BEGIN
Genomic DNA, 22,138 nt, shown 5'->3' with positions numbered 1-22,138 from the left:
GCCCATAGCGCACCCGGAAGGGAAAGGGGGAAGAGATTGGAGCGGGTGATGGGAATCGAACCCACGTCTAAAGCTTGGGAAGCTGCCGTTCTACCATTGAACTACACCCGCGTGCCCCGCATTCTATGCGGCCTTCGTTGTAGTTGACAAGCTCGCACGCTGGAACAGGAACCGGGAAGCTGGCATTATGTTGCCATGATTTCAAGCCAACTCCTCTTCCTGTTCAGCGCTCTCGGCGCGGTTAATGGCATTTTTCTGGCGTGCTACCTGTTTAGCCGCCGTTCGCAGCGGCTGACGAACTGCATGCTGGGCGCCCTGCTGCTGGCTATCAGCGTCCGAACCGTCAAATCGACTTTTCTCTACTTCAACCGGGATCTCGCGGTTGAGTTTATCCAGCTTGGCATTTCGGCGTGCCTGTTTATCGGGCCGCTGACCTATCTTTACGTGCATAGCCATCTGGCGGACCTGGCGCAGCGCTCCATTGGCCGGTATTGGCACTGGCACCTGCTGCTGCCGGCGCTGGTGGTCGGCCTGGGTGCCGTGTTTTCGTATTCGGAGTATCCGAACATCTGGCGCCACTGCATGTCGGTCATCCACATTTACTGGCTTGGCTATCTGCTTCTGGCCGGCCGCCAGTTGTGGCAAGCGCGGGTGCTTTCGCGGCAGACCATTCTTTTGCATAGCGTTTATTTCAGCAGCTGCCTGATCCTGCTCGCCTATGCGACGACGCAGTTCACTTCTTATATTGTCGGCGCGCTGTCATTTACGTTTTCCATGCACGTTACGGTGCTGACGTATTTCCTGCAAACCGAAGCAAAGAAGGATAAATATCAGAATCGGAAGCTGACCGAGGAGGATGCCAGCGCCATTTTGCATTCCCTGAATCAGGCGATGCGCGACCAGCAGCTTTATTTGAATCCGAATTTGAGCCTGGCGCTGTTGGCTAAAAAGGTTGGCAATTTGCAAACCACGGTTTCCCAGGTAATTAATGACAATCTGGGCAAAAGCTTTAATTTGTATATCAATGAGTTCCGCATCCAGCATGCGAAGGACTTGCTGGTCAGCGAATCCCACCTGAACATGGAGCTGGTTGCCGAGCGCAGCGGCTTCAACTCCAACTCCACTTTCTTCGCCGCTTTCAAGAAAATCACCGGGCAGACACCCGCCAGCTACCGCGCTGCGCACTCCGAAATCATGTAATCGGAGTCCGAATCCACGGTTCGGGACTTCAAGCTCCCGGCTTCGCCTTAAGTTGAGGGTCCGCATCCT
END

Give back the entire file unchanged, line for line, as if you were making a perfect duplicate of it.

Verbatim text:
Genomic DNA, 22,138 nt, shown 5'->3' with positions numbered 1-22,138 from the left:
GCCCATAGCGCACCCGGAAGGGAAAGGGGGAAGAGATTGGAGCGGGTGATGGGAATCGAACCCACGTCTAAAGCTTGGGAAGCTGCCGTTCTACCATTGAACTACACCCGCGTGCCCCGCATTCTATGCGGCCTTCGTTGTAGTTGACAAGCTCGCACGCTGGAACAGGAACCGGGAAGCTGGCATTATGTTGCCATGATTTCAAGCCAACTCCTCTTCCTGTTCAGCGCTCTCGGCGCGGTTAATGGCATTTTTCTGGCGTGCTACCTGTTTAGCCGCCGTTCGCAGCGGCTGACGAACTGCATGCTGGGCGCCCTGCTGCTGGCTATCAGCGTCCGAACCGTCAAATCGACTTTTCTCTACTTCAACCGGGATCTCGCGGTTGAGTTTATCCAGCTTGGCATTTCGGCGTGCCTGTTTATCGGGCCGCTGACCTATCTTTACGTGCATAGCCATCTGGCGGACCTGGCGCAGCGCTCCATTGGCCGGTATTGGCACTGGCACCTGCTGCTGCCGGCGCTGGTGGTCGGCCTGGGTGCCGTGTTTTCGTATTCGGAGTATCCGAACATCTGGCGCCACTGCATGTCGGTCATCCACATTTACTGGCTTGGCTATCTGCTTCTGGCCGGCCGCCAGTTGTGGCAAGCGCGGGTGCTTTCGCGGCAGACCATTCTTTTGCATAGCGTTTATTTCAGCAGCTGCCTGATCCTGCTCGCCTATGCGACGACGCAGTTCACTTCTTATATTGTCGGCGCGCTGTCATTTACGTTTTCCATGCACGTTACGGTGCTGACGTATTTCCTGCAAACCGAAGCAAAGAAGGATAAATATCAGAATCGGAAGCTGACCGAGGAGGATGCCAGCGCCATTTTGCATTCCCTGAATCAGGCGATGCGCGACCAGCAGCTTTATTTGAATCCGAATTTGAGCCTGGCGCTGTTGGCTAAAAAGGTTGGCAATTTGCAAACCACGGTTTCCCAGGTAATTAATGACAATCTGGGCAAAAGCTTTAATTTGTATATCAATGAGTTCCGCATCCAGCATGCGAAGGACTTGCTGGTCAGCGAATCCCACCTGAACATGGAGCTGGTTGCCGAGCGCAGCGGCTTCAACTCCAACTCCACTTTCTTCGCCGCTTTCAAGAAAATCACCGGGCAGACACCCGCCAGCTACCGCGCTGCGCACTCCGAAATCATGTAATCGGAGTCCGAATCCACGGTTCGGGACTTCAAGCTCCCGGCTTCGCCTTAAGTTGAGGGTCCGCATCCT